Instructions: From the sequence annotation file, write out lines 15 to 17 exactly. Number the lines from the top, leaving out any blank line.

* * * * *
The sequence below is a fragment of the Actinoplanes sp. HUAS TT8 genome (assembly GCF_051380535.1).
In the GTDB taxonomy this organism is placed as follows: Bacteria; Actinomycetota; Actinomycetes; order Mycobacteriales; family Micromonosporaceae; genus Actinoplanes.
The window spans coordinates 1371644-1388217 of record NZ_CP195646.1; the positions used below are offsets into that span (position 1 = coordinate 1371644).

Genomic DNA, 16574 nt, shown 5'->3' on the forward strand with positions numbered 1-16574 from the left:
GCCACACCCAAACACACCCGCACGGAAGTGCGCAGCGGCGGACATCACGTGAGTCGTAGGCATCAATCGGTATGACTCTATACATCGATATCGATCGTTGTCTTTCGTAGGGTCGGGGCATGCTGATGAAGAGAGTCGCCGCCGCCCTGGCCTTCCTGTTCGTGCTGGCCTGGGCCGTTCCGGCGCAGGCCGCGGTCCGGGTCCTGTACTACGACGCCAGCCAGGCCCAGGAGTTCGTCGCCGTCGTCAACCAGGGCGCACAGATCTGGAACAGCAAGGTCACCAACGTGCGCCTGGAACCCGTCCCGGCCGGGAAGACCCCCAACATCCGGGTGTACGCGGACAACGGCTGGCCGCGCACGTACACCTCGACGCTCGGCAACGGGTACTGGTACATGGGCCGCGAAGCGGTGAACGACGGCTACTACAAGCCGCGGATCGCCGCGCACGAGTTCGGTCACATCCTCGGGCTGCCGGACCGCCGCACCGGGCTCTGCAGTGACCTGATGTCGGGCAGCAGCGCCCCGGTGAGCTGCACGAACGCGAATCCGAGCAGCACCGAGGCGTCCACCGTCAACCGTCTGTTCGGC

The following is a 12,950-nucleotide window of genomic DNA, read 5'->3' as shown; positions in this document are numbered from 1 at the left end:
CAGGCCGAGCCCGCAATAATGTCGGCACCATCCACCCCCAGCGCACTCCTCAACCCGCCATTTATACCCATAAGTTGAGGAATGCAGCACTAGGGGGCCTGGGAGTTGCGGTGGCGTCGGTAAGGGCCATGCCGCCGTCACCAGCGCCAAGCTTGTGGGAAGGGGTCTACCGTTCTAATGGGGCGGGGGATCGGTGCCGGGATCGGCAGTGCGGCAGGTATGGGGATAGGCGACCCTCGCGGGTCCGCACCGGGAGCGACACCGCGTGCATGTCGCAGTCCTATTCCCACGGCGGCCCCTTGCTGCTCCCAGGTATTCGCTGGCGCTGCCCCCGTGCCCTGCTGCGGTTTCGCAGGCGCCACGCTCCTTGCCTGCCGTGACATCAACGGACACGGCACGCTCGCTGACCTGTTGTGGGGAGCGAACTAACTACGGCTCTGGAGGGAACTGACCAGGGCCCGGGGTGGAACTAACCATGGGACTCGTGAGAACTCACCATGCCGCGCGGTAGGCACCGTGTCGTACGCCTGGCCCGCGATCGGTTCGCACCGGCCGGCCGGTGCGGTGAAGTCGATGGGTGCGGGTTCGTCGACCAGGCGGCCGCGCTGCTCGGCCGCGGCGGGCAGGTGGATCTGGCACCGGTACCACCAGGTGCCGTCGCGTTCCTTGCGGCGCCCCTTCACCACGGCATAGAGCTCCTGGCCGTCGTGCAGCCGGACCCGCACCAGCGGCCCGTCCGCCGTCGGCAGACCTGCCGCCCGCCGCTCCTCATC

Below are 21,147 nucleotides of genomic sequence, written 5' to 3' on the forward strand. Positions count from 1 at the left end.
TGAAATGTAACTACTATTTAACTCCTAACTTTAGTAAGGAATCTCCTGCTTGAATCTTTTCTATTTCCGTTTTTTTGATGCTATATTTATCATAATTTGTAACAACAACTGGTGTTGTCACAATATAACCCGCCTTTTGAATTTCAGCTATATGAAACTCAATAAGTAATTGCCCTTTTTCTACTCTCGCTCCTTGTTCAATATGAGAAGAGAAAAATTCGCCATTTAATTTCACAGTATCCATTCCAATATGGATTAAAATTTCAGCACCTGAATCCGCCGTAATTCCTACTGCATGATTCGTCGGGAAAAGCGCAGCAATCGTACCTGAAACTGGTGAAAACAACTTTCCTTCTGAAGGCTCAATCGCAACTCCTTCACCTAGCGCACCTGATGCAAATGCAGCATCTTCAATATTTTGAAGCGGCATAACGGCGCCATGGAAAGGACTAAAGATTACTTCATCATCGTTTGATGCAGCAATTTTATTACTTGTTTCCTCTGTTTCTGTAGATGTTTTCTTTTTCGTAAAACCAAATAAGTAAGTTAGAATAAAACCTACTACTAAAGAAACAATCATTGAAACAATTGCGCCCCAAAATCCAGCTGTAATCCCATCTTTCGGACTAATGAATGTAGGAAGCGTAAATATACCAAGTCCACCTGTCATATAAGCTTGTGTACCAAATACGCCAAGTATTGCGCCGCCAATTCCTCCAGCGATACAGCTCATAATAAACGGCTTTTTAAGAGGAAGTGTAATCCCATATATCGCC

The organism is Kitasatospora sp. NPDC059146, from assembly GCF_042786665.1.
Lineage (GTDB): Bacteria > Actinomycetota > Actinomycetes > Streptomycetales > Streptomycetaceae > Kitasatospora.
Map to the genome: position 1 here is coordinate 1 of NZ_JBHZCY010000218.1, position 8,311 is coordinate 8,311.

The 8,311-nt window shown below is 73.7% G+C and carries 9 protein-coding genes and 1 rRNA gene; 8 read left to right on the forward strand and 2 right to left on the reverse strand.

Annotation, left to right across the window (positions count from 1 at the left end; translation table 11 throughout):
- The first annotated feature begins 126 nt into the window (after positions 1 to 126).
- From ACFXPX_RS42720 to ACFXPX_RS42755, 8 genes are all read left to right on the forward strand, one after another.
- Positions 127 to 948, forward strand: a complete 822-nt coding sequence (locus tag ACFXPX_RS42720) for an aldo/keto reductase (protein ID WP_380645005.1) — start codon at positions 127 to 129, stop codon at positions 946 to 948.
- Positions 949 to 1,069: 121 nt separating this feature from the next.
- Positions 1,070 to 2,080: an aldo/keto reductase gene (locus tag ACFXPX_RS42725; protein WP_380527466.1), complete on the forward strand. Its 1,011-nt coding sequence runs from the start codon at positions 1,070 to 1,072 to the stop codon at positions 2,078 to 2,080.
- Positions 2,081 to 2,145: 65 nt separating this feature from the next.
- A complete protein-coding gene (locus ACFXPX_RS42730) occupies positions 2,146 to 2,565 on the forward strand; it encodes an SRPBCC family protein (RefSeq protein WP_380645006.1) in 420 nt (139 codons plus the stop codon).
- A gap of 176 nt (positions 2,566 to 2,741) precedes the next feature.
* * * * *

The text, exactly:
- The first annotated feature begins 126 nt into the window (after positions 1 to 126).
- From ACFXPX_RS42720 to ACFXPX_RS42755, 8 genes are all read left to right on the forward strand, one after another.
- Positions 127 to 948, forward strand: a complete 822-nt coding sequence (locus tag ACFXPX_RS42720) for an aldo/keto reductase (protein ID WP_380645005.1) — start codon at positions 127 to 129, stop codon at positions 946 to 948.